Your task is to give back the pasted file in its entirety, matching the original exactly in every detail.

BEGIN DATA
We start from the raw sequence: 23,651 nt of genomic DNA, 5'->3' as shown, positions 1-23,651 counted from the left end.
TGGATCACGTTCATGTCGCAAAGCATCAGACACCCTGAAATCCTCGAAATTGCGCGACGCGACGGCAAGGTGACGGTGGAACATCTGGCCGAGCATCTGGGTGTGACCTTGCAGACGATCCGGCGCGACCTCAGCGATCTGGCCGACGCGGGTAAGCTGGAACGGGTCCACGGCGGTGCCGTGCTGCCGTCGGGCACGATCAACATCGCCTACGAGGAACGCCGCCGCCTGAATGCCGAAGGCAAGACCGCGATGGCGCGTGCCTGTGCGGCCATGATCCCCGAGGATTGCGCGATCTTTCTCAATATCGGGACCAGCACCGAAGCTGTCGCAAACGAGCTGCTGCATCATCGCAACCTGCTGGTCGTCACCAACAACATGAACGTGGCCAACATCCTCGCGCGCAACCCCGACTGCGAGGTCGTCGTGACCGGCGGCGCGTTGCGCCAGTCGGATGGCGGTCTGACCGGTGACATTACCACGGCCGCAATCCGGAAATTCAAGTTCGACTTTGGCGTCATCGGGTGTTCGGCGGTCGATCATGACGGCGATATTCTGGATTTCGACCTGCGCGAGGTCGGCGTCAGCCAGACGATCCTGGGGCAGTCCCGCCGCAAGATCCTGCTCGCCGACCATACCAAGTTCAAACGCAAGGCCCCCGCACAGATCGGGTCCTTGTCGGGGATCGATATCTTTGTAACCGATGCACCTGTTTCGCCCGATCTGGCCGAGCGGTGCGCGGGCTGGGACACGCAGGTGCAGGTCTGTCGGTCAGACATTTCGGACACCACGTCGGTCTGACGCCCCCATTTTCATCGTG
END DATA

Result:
We start from the raw sequence: 23,651 nt of genomic DNA, 5'->3' as shown, positions 1-23,651 counted from the left end.
TGGATCACGTTCATGTCGCAAAGCATCAGACACCCTGAAATCCTCGAAATTGCGCGACGCGACGGCAAGGTGACGGTGGAACATCTGGCCGAGCATCTGGGTGTGACCTTGCAGACGATCCGGCGCGACCTCAGCGATCTGGCCGACGCGGGTAAGCTGGAACGGGTCCACGGCGGTGCCGTGCTGCCGTCGGGCACGATCAACATCGCCTACGAGGAACGCCGCCGCCTGAATGCCGAAGGCAAGACCGCGATGGCGCGTGCCTGTGCGGCCATGATCCCCGAGGATTGCGCGATCTTTCTCAATATCGGGACCAGCACCGAAGCTGTCGCAAACGAGCTGCTGCATCATCGCAACCTGCTGGTCGTCACCAACAACATGAACGTGGCCAACATCCTCGCGCGCAACCCCGACTGCGAGGTCGTCGTGACCGGCGGCGCGTTGCGCCAGTCGGATGGCGGTCTGACCGGTGACATTACCACGGCCGCAATCCGGAAATTCAAGTTCGACTTTGGCGTCATCGGGTGTTCGGCGGTCGATCATGACGGCGATATTCTGGATTTCGACCTGCGCGAGGTCGGCGTCAGCCAGACGATCCTGGGGCAGTCCCGCCGCAAGATCCTGCTCGCCGACCATACCAAGTTCAAACGCAAGGCCCCCGCACAGATCGGGTCCTTGTCGGGGATCGATATCTTTGTAACCGATGCACCTGTTTCGCCCGATCTGGCCGAGCGGTGCGCGGGCTGGGACACGCAGGTGCAGGTCTGTCGGTCAGACATTTCGGACACCACGTCGGTCTGACGCCCCCATTTTCATCGTG